It is the anadromous nature of the ilish (which belongs to the 'Clupeidae' family under the genus 'Tenualosa') that gives it its unique, delectable taste. "It is the unique combination of tastes of both seawater and freshwater fish that makes ilish so mouth-watering," said Nanda, who counts himself as an ilish connoisseur. Ilish caught from different rivers taste different. The difference in taste is due to the difference in the food it consumes while migrating back towards the sea—each river's zooplankton and phytoplankton that the fish feeds on is unique. "Discharge of chemical and other poisonous effluents from industrial units into the rivers, mainly the Hooghly, is another reason for the decline in the hilsa population," says Adhikary.

Till even five years ago, ilish weighing one kilo and above was easily available in the markets; now, they've become rare and mostly weigh between 500 to 700 grams. A decade ago, ilish weighing a kilo and above used to cost Rs 150 a kilo; now, it sells for upwards of Rs 500 a kilo, while the juvenile fish weighing less than 800 grams costs Rs 300 a kilo. These prices will very soon double, predicts Nanda. "There's no ilish in the Padma and only very little in other rivers of Bangladesh, so it is now exporting ilish caught off the coast of Myanmar or further down from the Irrawaddy to us at very high prices." But that fish, say ilish-lovers, isn't half as divine as the now-extinct ones from the Padma. Experts say the hilsa population in Bengal will decline even more sharply in the next couple of years as supplies dwindle and demand escalates, leading fishermen to become more reckless and catch more juveniles. What makes the situation more gloomy is that ilish is not a fish that can be bred in fish farms.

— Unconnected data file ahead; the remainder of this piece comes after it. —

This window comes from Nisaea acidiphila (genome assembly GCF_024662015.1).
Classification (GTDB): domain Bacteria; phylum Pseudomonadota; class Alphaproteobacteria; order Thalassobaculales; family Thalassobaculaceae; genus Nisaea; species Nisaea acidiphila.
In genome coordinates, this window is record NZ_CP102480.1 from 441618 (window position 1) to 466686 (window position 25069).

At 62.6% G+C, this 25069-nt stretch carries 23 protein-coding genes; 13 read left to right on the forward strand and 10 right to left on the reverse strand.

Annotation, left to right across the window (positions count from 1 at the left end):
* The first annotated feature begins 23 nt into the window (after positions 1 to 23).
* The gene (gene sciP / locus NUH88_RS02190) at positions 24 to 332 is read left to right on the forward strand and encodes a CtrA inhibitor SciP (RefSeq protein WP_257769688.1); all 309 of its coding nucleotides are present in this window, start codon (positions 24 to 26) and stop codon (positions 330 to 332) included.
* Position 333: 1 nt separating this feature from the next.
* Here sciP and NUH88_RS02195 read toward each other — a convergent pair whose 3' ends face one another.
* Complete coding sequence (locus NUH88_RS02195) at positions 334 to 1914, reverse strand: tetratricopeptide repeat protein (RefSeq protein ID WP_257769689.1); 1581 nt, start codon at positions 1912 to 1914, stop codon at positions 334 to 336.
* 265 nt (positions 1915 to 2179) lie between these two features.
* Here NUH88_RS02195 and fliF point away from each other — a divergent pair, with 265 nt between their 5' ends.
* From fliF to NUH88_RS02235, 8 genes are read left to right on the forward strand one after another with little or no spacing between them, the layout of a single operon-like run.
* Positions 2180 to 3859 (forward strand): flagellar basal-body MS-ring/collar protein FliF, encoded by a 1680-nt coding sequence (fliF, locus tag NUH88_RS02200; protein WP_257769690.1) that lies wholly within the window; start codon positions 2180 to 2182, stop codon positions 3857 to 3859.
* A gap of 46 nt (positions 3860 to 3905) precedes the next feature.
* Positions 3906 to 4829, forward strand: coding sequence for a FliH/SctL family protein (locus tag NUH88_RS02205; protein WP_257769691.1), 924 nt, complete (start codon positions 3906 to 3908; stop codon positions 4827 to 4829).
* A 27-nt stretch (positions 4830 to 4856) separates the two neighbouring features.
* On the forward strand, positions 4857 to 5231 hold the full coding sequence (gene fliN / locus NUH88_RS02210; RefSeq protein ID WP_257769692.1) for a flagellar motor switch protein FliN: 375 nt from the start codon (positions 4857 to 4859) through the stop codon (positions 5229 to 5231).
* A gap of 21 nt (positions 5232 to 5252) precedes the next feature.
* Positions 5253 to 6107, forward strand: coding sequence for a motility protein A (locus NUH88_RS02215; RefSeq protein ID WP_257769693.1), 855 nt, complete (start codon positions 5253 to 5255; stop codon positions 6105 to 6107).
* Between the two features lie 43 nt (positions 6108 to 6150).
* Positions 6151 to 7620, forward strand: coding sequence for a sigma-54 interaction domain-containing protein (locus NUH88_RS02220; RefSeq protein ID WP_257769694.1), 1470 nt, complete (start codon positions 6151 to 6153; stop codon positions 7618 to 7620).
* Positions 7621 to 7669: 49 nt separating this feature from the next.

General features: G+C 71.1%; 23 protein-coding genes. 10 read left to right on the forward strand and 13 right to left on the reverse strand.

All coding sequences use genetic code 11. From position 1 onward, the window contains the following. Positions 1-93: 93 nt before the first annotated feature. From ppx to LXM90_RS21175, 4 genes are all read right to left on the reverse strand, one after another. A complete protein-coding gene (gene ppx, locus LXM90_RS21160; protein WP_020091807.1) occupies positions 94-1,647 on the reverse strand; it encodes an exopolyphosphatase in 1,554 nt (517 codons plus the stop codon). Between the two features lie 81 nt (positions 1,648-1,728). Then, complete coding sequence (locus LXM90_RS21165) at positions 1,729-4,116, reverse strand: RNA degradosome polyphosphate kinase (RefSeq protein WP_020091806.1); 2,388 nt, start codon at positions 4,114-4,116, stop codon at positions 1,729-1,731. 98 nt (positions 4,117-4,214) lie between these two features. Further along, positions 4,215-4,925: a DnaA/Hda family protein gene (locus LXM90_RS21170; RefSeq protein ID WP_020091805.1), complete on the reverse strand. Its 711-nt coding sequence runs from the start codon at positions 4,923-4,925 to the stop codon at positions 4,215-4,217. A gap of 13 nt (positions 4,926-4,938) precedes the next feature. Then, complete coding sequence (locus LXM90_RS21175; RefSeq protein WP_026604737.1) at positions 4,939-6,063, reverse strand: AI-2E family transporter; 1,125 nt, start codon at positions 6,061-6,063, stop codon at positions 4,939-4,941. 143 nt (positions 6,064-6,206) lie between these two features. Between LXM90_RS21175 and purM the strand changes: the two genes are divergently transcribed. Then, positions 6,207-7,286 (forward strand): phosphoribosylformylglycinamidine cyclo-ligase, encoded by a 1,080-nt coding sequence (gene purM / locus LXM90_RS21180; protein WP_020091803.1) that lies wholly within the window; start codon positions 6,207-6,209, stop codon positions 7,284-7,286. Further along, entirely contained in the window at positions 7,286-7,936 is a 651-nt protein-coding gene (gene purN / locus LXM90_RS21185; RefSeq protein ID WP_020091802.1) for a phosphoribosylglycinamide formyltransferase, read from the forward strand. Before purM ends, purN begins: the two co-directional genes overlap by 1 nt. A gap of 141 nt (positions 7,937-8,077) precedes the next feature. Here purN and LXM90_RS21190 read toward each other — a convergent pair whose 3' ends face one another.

One more factor leading to the extinction of the hilsa is the jettisoning of an old tradition that helped conserve the hilsa population. Explains Adhikari: "In the past, we never used to consume ilish between Lakshmi Puja (mid- to end-October) and Saraswati Puja (early- to mid-February). Traditionally, the last time ilish would be consumed was after a pair of the fish would be offered to the goddess on Lakshmi Puja day. This abstention, timed when the juveniles swim to the river from the sea, allowed the fish the chance to grow, reach the sea, grow larger and then procreate. But in our greed, we've discarded tradition and are now facing the consequences," said Adhikari.

Already, desperate fish traders and importers are sourcing ilish from non-traditional areas—faraway Myanmar and Gujarat. "In a year or two, ilish from Gujarat and Myanmar will be the only ones available," says Syed Anwar Maqsood of the Bengal Fish Importers' Association. And that is a prospect Bengalis don't relish at all. Nothing, after all, like a fresh ilish from the Padma or even the Hooghly. But ilish from the Irrawaddy or the Tapi? Sacrilege, as any Bengali worth his mustard oil will gravely declare.